An ASCAP legislative fundraising letter revealed last week that the American performing rights organization is invoking fears of the Electronic Frontier Foundation, Public Knowledge, and Creative Commons in order to raise money. ASCAP appears to be repeating, now in the more heated language of fundraising, arguments it has had with the Creative Commons license in the past. For its part, Creative Commons insists most of its licenses don’t preclude performing rights bodies like ASCAP from collecting funds.
In the letter, sent on behalf of ASCAP’s Political Action Committee (PAC), the ASCAP Legislative Fund for the Arts, the PAC argues to its members that that these organizations undermine the value of music:
Many forces including Creative Commons, Public Knowledge, Electronic Frontier Foundation and technology companies with deep pockets are mobilizing to promote “Copyleft” in order to undermine our “Copyright.” They say they are advocates of consumer rights, but the truth in these groups simply do not want to pay for the use of our music. Their mission is to spread the word that our music should be free.
This is why your help now is vital. We fear that our opponents are influencing Congress against the interests of music creators. If their views are allowed to gain strength, music creators will find it harder and harder to make a living as traditional media shifts to online and wireless services. We all know what will happen next: the music will dry up, and the ultimate loser will be the music consumer.
Attacks on Creative Commons by ASCAP are nothing new. The organization argued in a 2007 essay (and subsequent report) that elements of the license, which is applied to copyrighted works, meant “artists should give up all or some of their rights.” As noted in a rebuttal by Creative Commons’ Laurence Lessig, some of those claims were incorrect. Among other items, ASCAP said that the “licenses ask creators to waive the ability to collect royalties,” which isn’t true of the non-commercial CC licenses.
The claims in the fundraising letter were more bluntly inaccurate. Creative Commons’ licenses are all built on copyright, and as non-exclusive licenses, they do not in any way prevent artists from being paid for music. They don’t even, as the organization observed three years ago, preclude ASCAP license collection – at least not on works licensed with the non-commercial provision.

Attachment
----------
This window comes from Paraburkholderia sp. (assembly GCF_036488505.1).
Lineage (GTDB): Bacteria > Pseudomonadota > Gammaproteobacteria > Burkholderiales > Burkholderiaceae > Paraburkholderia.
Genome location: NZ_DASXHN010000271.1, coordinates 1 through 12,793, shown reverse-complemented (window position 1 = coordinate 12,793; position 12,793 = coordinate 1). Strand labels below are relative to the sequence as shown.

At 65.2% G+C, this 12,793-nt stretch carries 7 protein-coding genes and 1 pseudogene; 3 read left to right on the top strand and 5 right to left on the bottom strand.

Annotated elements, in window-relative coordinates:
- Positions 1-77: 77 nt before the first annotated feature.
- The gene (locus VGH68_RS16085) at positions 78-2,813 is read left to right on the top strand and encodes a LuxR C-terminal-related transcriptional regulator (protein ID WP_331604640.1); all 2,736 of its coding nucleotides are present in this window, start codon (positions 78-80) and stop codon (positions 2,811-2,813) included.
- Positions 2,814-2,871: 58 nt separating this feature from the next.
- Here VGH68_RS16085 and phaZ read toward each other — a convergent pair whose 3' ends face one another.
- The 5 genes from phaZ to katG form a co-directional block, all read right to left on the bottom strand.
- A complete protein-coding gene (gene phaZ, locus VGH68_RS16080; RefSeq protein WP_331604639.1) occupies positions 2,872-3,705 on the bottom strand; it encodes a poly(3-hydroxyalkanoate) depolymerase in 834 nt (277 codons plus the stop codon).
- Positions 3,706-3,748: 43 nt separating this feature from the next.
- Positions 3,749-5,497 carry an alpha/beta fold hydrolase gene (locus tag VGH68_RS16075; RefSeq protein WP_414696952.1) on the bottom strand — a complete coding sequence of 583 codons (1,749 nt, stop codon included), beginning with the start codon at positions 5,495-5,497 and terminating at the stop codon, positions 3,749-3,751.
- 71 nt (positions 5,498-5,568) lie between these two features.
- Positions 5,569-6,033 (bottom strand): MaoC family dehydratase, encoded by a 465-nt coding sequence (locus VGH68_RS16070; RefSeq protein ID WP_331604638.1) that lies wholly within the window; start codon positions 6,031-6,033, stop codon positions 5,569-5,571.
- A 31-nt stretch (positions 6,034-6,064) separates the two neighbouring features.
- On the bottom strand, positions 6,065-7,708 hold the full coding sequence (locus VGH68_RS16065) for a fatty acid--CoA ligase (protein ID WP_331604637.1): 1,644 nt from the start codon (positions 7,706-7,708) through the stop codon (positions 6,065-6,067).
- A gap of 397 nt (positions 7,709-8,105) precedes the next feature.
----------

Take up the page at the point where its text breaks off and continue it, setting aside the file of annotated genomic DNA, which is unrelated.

Creative Commons licenses do reserve fewer rights for the creator, by definition. All the licenses currently in use include provisions to allow works to be freely distributed via peer-to-peer file services, and depending on the license chosen, may open up other possibilities for use and remixing. But nowhere does the letter acknowledge that an artist must choose to license their work; unlike Copyright, CC licenses are not automatic, nor is the CC organization advocating that they should be. Creative Commons spokespeople have previously told CDM that they aren’t even suggesting that CC licenses are the right choice for everyone in every circumstance. As advocates of their own license, on the other hand, they have explicitly said that their hope is that the license will help artists make money, not that all music “should be free.”
The blog ZeroPaid covered the initial controversy and criticized ASCAP’s take on Creative Commons as an attack on creator choice:
Creative Commons is a middle-of-the-road approach when it comes to copyright and enables creators to tell consumers, in plain language, what they can and cannot do with their content. In short, it’s an option for artists. Any attack on Creative Commons is an attack on an artists right to choose what they feel is appropriate for their chosen distribution channel.
Creative Commons responded on the same site:
Creative Commons Responds to ASCAP
ASCAP Claiming That Creative Commons Must Be Stopped; Apparently They Don’t Actually Believe In Artist Freedom [Techdirt]
ArtsJournal blog Mind the Gap observes that the fictional characters on Glee are in conflict with current US Copyright Law, and expresses surprise that the black-and-white claims of ASCAP’s fundraising letter would target the EFF, Creative Commons, and Public Knowledge. He asks if any card-carrying, royalty check-cashing ASCAP members would share how they feel, and they do – largely to express frustration with ASCAP.
The Right Balance on Copying [Mind the Gap]
ASCAP membership dues can go toward advocacy; only the ASCAP Foundation is a 501c3 charitable organization; the latter supports education and talent development. I’m curious, then, what royalty-check cashing ASCAP members think of these issues, as well.
Thanks to Jason Phoenix for the tip, and incidentally to my friend Mike Rugnetta, whom I was surprised to see pop up in the stories. (Internet: population, one dozen?)